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Dozens of merchant ships stuck off Iran as payment snags bite
Mawani says the deal is expected to drive up food trade volumes through the Dammam port

Dozens of merchant ships with grains and sugar are stuck outside Iranian ports after weeks of delays as payments snags disrupt flows of goods into the country, according to trade sources and shipping data.

Food is exempt from the West’s sanctions on Iran over its nuclear programme, but the impact of the sanctions on Iran’s financial system have created complex and erratic payment arrangements with international companies.

The latest payment issues have led to ships being unable to discharge cargoes, with at least 40 bulk carrier ships stuck outside the major Iranian ports of Bandar Imam Khomeini and Bandar Abbas, ship tracking data on Refinitiv showed.

Iran’s foreign ministry was not immediately available for comment.

Iran’s Ports and Maritime Organisation said in a report in November that some 37 ships loaded with 2.2 million tonnes of goods had not been able to unload due to “documentation and hard currency payment issues” at Bandar Imam Khomeini.

Food security is a priority for Iran and the need for imports has increased because of a drought which has hit domestic food production for two seasons in a row.

Iran is expected to import 5.5 million tonnes of wheat in 2022/23 season (July/June), down from eight million in the prior season but still well above normal levels, based on US Department of Agriculture data.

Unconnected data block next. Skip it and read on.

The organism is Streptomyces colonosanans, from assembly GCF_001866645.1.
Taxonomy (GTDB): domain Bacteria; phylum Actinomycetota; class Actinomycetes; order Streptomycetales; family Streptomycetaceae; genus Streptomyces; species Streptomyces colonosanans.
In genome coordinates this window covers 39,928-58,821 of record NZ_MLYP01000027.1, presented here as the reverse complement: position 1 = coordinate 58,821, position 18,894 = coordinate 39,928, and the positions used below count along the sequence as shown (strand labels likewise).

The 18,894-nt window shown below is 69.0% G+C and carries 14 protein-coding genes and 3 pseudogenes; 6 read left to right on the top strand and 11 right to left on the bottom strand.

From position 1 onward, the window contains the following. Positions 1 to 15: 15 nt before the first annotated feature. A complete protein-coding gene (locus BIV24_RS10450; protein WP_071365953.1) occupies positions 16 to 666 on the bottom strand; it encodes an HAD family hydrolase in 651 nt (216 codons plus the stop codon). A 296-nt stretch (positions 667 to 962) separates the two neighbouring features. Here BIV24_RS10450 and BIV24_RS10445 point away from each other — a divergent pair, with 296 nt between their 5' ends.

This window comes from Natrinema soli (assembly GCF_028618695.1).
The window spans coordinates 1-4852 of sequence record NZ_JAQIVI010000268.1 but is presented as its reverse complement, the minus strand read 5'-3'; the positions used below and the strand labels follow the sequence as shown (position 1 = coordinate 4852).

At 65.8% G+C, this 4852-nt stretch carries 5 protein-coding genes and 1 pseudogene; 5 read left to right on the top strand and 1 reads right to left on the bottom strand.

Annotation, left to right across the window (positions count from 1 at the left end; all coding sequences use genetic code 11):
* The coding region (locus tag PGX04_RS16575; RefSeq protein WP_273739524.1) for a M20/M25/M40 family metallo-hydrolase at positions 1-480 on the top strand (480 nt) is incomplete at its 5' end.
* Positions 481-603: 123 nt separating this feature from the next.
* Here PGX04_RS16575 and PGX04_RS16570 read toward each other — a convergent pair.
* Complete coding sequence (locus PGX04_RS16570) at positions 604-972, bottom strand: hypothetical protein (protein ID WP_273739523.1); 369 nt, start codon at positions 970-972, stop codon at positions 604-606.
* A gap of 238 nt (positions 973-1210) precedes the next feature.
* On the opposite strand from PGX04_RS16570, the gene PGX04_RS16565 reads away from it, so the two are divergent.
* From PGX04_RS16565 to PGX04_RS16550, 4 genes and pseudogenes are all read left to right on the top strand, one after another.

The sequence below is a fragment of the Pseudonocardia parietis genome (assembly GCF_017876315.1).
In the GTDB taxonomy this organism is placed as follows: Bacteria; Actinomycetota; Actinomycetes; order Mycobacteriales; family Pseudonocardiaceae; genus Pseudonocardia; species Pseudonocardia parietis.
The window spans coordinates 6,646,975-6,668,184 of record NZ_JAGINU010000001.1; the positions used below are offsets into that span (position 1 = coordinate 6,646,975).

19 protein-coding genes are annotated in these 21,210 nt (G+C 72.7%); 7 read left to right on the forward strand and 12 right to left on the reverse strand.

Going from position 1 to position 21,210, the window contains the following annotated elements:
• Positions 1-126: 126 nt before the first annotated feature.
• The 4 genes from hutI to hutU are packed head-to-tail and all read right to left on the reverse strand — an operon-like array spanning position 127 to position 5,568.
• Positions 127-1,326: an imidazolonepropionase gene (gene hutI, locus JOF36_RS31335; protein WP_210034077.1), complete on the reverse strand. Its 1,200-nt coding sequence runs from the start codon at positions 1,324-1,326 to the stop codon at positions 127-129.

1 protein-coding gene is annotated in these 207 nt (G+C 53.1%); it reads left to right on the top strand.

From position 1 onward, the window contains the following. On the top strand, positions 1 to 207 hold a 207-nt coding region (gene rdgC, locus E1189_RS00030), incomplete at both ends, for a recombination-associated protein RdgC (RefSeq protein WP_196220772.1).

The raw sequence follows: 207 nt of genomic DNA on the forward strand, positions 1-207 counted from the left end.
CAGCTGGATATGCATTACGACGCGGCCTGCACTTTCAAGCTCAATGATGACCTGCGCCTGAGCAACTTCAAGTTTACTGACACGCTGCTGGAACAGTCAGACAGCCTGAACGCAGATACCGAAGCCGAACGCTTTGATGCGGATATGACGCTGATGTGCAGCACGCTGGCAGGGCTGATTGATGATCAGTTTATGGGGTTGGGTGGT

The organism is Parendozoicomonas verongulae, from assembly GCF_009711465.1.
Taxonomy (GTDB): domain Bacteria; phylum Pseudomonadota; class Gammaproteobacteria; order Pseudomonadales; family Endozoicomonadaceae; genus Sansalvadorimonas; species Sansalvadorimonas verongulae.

In the previous five seasons, imports had averaged just 1.1 million tonnes, the data showed.

Iran has been rocked by months of unrest, in which demonstrators from all walks of life have called for the fall of Tehran’s ruling theocracy, and has posed one of the biggest challenges to the Islamic Republic since its 1979 revolution.

One Western trade source familiar with the matter estimated that the cargoes stuck outside Iran’s port are worth more than $1 billion with charterers of the cargoes also facing delay costs known as demurrage.

Broker Paragon Global Markets (PGM) said it was not clear how many of the vessels might have sugar cargoes onboard.

“That is potentially bearish if a large buyer can’t find money, then that could leave a large quantity of sugar trying to find a home,” PGM said in a note.

Iran’s sugar imports are expected to total 1.1 million tonnes in the 2022/23 season (October/September), slightly down from 1.3 million in the prior season, according to the International Sugar Organisation.